Books by Robert Drake

HIS2 by Robert Drake
FICTION & LITERATURE
Released: June 26, 1997

The second volume in an ongoing series (His, 1995) offering 19 previously unpublished stories on gay themes by both new and established writers. The quality, as in any anthology, varies widely; standout pieces include the angry, exact ``Say Goodbye to Middletown,'' by William J. Mann, and David A. Newman's grim ``Ice Cream.'' Overall, a useful survey, stressing the diversity of tone and intention in gay fiction. Read full book review >
HERS2 by Terry Wolverton
FICTION & LITERATURE
Released: June 26, 1997

Nicely varied collection of 21 new stories by lesbian writers, a follow-up to 1995's Hers. There are some startling, technically inventive pieces here, including Alice Bloch's ``Learning the Hula''; typically strong contributions from such established writers as Mary Bucci Bush (``Love'') and Mary Gaitskill (``Processing''); and some moving, exact works by less well-known writers—e.g., Ronna Magy's ``Family'' and Elise D'Haene's ``Breasts.'' Read full book review >
HIS by Robert Drake
FICTION & LITERATURE
Released: Sept. 1, 1995

Installment number two in a proposed annual series of paired collections featuring gay and lesbian writers (see Hers, p. 811). The 18 pieces compiled here run an unpredictable gamut, from quietly desperate gay coming-of-age tales (``Tar Pit Heart,'' by Tim Miller) to oddly subversive science-fiction yarns ( Frank DiPalmero's ``The Option of the Coat''). According to the editors, the primary criterion for inclusion was literary quality, and while that's a hopelessly ambiguous way of evaluating the offerings, the best stories are indeed very good. Mark Shaw's ``Queerbait,'' for instance, finds a couple of midwestern gays lose in a punk-rock, tough-talking demimonde that's part Christopher Isherwood, part Dennis Cooper. In Bernard Cooper's ``Arson,'' a morally troubled young teenager decides to expunge his guilt by torching his porn in his parents' garage, only to have the burnt fragments of his illicit desire drift into hidden corners. ``To Nam and Bac,'' by Henri Tran, conflates queer issues with colonial anxieties by locating its narrative in preFall of Saigon Vietnam. ``The Road to Mary's Place,'' from David Kelly, finds a cosmopolitan gay man on a visit to his hometown; he's forced to save a hustler he has recently tricked with from the kid's redneck homophobe brothers. But Jason Friedman's ``The Wedding Dress'' is the anthology's standout: a carefully delivered contemporary southern story, reminiscent of Madison Smartt Bell, in which a teenager finds a wedding dress, briefly becomes a local celebrity, and gets spirited off by the dress's male owner, who gives him his first awkward taste of sex. Not all of the pieces strive to explore explicitly queer themes, and some of the less successful ones struggle to get going: Rick Sandford's ``Levi,'' for all its good intentions, reads like creepy pedantry, and Patrick Gale's ``Wig'' suffers from a damagingly self-conscious diction. Not uniformly brilliant, but in places luminous. Read full book review >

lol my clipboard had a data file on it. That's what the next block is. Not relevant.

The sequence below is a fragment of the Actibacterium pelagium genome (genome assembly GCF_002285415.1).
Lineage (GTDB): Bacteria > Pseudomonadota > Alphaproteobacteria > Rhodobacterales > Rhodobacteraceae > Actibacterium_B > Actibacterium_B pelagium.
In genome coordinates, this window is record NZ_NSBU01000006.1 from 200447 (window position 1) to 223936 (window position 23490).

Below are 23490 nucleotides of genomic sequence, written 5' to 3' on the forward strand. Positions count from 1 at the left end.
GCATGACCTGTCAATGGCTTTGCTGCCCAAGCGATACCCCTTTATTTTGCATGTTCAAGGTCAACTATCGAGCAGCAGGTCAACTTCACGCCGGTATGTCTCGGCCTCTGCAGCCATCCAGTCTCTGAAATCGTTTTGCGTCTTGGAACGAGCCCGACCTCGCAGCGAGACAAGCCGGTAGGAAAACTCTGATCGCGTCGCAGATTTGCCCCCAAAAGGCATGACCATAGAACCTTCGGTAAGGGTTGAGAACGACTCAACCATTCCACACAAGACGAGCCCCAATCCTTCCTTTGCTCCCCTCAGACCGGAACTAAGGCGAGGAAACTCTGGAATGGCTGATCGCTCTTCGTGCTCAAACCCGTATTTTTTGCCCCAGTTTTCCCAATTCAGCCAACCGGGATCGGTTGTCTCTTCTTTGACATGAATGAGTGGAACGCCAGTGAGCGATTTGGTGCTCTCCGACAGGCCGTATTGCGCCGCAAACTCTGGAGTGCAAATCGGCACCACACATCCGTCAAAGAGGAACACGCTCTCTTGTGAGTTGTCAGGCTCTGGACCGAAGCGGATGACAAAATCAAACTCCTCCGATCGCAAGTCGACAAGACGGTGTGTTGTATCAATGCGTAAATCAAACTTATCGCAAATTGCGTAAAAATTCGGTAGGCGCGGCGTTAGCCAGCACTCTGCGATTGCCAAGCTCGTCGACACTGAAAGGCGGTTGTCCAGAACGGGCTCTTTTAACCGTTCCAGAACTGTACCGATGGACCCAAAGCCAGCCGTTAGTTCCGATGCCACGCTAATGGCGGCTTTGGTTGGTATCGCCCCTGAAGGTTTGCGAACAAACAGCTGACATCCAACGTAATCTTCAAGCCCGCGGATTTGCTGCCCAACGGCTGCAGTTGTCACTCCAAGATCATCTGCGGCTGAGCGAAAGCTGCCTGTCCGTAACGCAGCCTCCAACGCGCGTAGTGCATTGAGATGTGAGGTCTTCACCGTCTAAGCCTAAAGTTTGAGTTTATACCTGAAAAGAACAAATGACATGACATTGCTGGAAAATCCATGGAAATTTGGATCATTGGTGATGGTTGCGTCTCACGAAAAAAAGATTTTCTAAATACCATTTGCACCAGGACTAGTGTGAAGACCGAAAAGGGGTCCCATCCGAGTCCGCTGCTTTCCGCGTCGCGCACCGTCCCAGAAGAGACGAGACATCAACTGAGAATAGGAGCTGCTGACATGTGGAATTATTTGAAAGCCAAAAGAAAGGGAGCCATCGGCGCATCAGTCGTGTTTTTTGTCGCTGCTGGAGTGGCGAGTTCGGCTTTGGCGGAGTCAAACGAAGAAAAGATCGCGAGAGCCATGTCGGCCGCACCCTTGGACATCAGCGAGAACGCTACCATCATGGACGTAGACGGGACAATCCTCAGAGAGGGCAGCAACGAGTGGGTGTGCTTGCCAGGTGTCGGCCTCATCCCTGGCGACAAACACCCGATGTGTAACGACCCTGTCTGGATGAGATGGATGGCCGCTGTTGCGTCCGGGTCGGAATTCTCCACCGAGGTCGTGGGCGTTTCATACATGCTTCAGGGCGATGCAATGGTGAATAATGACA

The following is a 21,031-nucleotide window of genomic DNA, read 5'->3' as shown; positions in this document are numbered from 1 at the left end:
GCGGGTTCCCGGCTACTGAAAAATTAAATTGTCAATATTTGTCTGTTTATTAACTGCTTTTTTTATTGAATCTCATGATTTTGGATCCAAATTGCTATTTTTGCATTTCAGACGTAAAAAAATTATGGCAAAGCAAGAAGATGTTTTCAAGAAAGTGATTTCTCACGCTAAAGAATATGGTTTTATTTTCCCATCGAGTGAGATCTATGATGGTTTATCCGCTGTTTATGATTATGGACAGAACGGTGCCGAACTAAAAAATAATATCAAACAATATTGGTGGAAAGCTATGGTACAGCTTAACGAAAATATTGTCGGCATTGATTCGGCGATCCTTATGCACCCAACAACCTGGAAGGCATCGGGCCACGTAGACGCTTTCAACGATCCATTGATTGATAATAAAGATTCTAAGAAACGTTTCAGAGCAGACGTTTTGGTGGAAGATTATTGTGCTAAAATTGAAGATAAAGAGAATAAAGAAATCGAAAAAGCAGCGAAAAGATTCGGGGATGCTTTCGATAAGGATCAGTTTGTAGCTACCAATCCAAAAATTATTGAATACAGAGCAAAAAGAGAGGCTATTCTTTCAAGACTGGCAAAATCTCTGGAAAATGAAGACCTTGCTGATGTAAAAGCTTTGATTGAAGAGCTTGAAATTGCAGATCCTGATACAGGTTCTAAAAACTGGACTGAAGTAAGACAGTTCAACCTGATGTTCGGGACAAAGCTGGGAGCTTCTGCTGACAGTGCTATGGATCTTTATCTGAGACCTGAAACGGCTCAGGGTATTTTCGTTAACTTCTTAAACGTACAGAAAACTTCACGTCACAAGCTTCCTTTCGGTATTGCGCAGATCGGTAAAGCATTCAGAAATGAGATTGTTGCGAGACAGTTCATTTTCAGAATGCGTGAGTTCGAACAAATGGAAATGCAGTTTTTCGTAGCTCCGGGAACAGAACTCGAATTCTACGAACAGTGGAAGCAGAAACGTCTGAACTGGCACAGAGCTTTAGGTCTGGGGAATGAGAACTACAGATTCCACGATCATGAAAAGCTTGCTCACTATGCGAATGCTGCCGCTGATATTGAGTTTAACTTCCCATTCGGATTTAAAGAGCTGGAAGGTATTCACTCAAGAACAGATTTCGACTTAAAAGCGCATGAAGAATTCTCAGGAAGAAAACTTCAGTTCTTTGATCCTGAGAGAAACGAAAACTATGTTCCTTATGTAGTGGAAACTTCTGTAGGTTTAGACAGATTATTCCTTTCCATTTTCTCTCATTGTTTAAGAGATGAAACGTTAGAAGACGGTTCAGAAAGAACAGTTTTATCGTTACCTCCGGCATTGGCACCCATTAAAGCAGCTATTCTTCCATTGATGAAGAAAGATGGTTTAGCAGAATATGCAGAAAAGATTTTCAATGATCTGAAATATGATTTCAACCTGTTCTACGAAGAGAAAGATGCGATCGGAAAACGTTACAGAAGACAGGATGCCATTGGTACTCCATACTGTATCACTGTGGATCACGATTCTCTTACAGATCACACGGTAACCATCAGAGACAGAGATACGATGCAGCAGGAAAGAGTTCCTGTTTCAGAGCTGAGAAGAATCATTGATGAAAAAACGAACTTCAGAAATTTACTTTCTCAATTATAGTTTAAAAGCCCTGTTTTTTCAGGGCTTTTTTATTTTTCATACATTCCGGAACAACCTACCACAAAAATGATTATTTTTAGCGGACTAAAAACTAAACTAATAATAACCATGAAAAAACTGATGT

HERS by Terry Wolverton
FICTION & LITERATURE
Released: Aug. 1, 1995

Twenty-one stories by some of America's most promising lesbian writersfor a discerning literary audience of all genders and orientations. Assembled by Wolverton and Drake (Indivisible, 1991, not reviewed), this first contribution to what will be an annual series of companion anthologies (His will be available in September 1995) is surprisingly consistent in quality while varying wildly in subject matter and style. Themes run the gamut from childhood loss of innocence to adolescent coming-out experiences, breast cancer, women in the military, life as a car saleswoman, and turmoil in the Middle East; what the most memorable pieces share, though, is an ability to convey universal truth in an uncommon way. In Elise D`Haene's ``Self-Deliverance,'' two womenfriends and sometimes lovershelp a mutual friend who is dying of AIDS to commit a dignified suicide. The message is a poignant (if arguable) one: It's not about who you love, it's about how you love. Hildie V. Krause's ``Mrs. Yakamoto Comes to Stay'' features a lesbian in a green-card marriage who breaks down and confesses the sham when she's left alone with her Japanese mother-in-law. Mrs. Yakamoto not only keeps the secret but teaches her daughter-in-law that stereotypes are never as complicated as the real people they pigeonhole. ``Campers,'' by Eloise Klein Healey, treats a ``relationship on vacation'' story with humor, tension, and an unexpected twist, and Jane Thurmond's ``The Great Baptism'' explores a brief and unusual relationship through an evocative metaphor and a flood of water imagery. Only a few disappoint: Wendy Frisch's ``E=mc2'' is mindlessly frivolous, and Robin Podolsky's ``Joshua'' tries too hard. But, mostly, it's the strength of the voices that lingers. An eclectic, charismatic collection with just a few dissonant clunkers. Read full book review >